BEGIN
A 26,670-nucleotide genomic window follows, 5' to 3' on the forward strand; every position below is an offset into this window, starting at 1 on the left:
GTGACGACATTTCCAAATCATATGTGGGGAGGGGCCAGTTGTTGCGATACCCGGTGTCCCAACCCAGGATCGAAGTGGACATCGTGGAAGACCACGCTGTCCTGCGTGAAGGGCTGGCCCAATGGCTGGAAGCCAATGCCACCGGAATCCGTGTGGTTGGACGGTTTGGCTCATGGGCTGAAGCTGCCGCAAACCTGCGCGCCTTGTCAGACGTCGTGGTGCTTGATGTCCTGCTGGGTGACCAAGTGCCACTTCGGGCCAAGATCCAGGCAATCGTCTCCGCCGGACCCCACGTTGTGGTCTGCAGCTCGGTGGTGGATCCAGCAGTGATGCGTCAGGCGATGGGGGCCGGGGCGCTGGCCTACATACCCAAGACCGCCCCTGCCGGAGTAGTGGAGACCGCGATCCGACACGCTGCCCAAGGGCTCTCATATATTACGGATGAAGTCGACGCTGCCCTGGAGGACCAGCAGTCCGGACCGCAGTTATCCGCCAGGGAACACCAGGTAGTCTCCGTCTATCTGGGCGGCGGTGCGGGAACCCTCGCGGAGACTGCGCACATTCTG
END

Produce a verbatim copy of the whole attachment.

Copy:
A 26,670-nucleotide genomic window follows, 5' to 3' on the forward strand; every position below is an offset into this window, starting at 1 on the left:
GTGACGACATTTCCAAATCATATGTGGGGAGGGGCCAGTTGTTGCGATACCCGGTGTCCCAACCCAGGATCGAAGTGGACATCGTGGAAGACCACGCTGTCCTGCGTGAAGGGCTGGCCCAATGGCTGGAAGCCAATGCCACCGGAATCCGTGTGGTTGGACGGTTTGGCTCATGGGCTGAAGCTGCCGCAAACCTGCGCGCCTTGTCAGACGTCGTGGTGCTTGATGTCCTGCTGGGTGACCAAGTGCCACTTCGGGCCAAGATCCAGGCAATCGTCTCCGCCGGACCCCACGTTGTGGTCTGCAGCTCGGTGGTGGATCCAGCAGTGATGCGTCAGGCGATGGGGGCCGGGGCGCTGGCCTACATACCCAAGACCGCCCCTGCCGGAGTAGTGGAGACCGCGATCCGACACGCTGCCCAAGGGCTCTCATATATTACGGATGAAGTCGACGCTGCCCTGGAGGACCAGCAGTCCGGACCGCAGTTATCCGCCAGGGAACACCAGGTAGTCTCCGTCTATCTGGGCGGCGGTGCGGGAACCCTCGCGGAGACTGCGCACATTCTG